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Developing new batteries for cars, houses, devices and the grid -

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Robyn Williams: Well, some greenish technology is taking a while indeed to be realised. We shall look at wave power next week. And batteries are a slow growth too. Here is the way new batteries research was summed up by the experts at the AAAS (American Association for the Advancement of Science 2015 meeting) in San Jose.

Venkat Srinivasan: Thank you. So my name is Venkat Srinivasan, I'm a staff scientist at Lawrence Berkeley, but I also head a department. But my own research is on batteries, and I've been doing battery development for the last 15 years, trying to develop the next generation batteries for electric vehicles and for grid applications.

I took a sabbatical from Lawrence Berkeley maybe six years ago, went to work at a start-up company, and what I started recognising was that it's a very slow process to go from a lab innovation to something that actually sits in the Chevy Volt or the Tesla Roadster. Sometimes it can take more than 10 years to do that. And I started digging more and more into why something like that is happening, and what became very clear was that there is no connection between the research that happens at the universities and national labs and the industries that are building the batteries that go into cars and cell phones and ultimately to the grid.

And what we started thinking about is how do you get that connectivity in place where this connection between the research that is happening and the industries that are making them get very close and strong…because our feeling was that if you can make it very close then you can get the acceleration of innovation.

So, just as an example, everybody talks about Moore's law and semiconductors, so that's doubling of, say, the speed of a semiconductor device every 18 months. The Moore's law for batteries is 5% improvement in energy density every year, maybe 6% depending on how it goes. Sometimes it can be faster. So the question we've been asking ourselves is what is the best way to very quickly move things from lab to market? And our feeling is that if we can think about a way to do that we can also along the way start generating energy storage companies in the United States that can actually make batteries in the US. So today we don't make any batteries in the United States, we do it all overseas. If we can think hard about how do you get the next generation of battery chemistries and how do you ultimately get to the point where those next generation battery chemistries are going to have a big impact on the vehicle space or the grid space, and we think that we have a roadmap for trying to get there where we can ultimately have jobs in the United States.

Yi Cui: Hi, I'm Yi Cui, I'm a faculty member at Stanford University and also at SLAC National Lab. So since I joined the faculty about 10 years ago at Stanford I started to look into batteries problem. Everybody know you want to have a car which can run very long distance and you want to have batteries very cheap that can connect with a solar cell and a wind farm, electricity grid you can store energy, when the power goes off, so you can use it and you can also help integration of those renewable technologies.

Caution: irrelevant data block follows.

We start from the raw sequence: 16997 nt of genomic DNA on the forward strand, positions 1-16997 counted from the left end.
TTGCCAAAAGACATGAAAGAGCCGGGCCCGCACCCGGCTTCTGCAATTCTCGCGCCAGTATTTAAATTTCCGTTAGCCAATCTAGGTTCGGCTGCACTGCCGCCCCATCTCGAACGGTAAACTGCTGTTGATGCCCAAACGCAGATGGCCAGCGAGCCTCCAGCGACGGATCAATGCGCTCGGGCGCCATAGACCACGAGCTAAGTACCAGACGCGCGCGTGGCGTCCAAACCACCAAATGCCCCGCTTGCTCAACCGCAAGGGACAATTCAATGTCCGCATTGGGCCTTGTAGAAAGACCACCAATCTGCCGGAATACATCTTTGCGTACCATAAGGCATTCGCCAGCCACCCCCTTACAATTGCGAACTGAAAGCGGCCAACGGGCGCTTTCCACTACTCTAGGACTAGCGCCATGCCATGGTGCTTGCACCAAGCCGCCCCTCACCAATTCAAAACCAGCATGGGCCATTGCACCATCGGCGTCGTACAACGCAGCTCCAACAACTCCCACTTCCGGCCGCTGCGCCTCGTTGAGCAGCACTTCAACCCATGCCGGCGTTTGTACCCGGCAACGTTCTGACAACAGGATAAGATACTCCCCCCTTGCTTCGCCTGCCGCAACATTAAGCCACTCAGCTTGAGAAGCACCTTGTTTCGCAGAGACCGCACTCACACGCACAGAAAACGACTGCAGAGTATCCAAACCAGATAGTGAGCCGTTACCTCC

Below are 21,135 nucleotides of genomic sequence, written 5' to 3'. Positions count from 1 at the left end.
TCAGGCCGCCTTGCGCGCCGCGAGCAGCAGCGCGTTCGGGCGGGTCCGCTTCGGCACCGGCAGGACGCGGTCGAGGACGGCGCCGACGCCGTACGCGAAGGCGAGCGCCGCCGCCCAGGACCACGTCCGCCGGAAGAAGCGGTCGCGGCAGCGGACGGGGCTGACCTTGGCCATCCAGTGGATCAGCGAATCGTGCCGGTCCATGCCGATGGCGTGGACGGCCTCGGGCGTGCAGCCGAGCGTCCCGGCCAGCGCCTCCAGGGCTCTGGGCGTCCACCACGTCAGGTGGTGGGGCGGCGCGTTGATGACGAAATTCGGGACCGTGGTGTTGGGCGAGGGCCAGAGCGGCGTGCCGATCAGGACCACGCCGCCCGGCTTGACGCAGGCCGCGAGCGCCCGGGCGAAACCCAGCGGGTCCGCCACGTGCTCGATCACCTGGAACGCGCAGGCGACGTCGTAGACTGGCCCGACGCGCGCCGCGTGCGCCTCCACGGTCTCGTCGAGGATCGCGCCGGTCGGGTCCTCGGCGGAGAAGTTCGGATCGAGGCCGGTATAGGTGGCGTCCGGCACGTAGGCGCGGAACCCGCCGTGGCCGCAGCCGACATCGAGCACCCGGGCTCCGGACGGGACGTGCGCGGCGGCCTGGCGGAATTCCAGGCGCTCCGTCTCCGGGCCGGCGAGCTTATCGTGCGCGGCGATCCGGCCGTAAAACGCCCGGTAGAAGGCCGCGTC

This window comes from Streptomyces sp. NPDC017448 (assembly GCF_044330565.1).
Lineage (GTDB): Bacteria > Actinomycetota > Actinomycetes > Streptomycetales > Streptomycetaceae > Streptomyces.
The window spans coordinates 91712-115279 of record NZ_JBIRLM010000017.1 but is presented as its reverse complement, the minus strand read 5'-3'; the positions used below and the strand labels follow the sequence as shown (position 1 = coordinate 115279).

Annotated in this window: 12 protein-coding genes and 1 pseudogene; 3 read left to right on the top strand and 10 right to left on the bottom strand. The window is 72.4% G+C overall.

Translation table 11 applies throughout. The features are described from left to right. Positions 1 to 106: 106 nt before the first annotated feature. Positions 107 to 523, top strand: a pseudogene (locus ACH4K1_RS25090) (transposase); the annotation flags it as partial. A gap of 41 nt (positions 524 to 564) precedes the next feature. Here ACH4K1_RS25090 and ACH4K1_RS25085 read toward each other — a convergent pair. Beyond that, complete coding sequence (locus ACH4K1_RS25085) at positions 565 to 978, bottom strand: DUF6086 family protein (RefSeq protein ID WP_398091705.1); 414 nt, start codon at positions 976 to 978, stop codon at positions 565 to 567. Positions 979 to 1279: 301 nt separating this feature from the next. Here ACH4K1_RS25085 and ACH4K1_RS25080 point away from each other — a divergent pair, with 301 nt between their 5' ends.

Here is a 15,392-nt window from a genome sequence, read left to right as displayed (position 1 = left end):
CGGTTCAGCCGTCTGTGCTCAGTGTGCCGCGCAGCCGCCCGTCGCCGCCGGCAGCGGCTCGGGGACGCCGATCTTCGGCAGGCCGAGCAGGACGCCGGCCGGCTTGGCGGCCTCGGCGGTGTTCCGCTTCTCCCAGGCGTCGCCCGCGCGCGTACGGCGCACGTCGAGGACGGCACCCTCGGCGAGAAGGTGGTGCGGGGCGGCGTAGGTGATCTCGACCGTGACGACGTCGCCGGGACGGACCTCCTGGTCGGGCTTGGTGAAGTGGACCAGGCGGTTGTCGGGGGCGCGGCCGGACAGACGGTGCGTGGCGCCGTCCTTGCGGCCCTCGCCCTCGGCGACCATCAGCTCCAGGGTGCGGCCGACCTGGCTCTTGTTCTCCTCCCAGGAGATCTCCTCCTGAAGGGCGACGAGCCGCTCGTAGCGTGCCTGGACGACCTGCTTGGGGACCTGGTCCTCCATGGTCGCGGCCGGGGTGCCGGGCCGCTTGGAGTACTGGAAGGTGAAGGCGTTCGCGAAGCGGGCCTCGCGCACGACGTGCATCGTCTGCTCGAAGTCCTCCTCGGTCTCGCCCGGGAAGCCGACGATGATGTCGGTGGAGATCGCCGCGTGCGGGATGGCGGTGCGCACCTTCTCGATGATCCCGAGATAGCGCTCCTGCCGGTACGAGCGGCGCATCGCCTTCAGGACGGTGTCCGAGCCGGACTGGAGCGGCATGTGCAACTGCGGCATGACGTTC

So for the past 10 years what we have been doing is trying to answer these questions; can you make the batteries store more energy, three times more, four times more, or even more, what's the limit? What are the problems you have to solve? And also how do you make the batteries very, very safe, how do you make the battery run instead of 500 cycles in your cellphone, can you go 5,000, 50,000 cycles? So this really links back to the fundamental science.

In the most important thing in this is the materials. In order to store more energy you need to use new materials. The existing materials is still important to keep the applications strong, but you ask what's next. New materials are important. For example, my group has been working on silicon as materials to replace carbon in the lithium ion battery. Silicon stores 10 times more charges, but it has a lot of problems, volume expansion, mechanical breaking.

But for the past six, seven years also we have learnt tremendously. We discovered a lot of new things. We actually were able to enable silicon now become real in real batteries. One example is a new smart phone, now on the market. This one uses the silicon anode inside, made by Amprius. Amprius is a company I founded about six, seven years ago. This one has the highest energy density in the world. So this one you charge it once, you use it for five days. So technology like this, there's many things that need to add together to enable three 'eggs' or more.

One last thing is about how do you commercialise the technology? Venkat mentioned these partnerships, it's very, very important for the people doing research at University and National Lab, knowing what the industry needs. So really bridge that gap.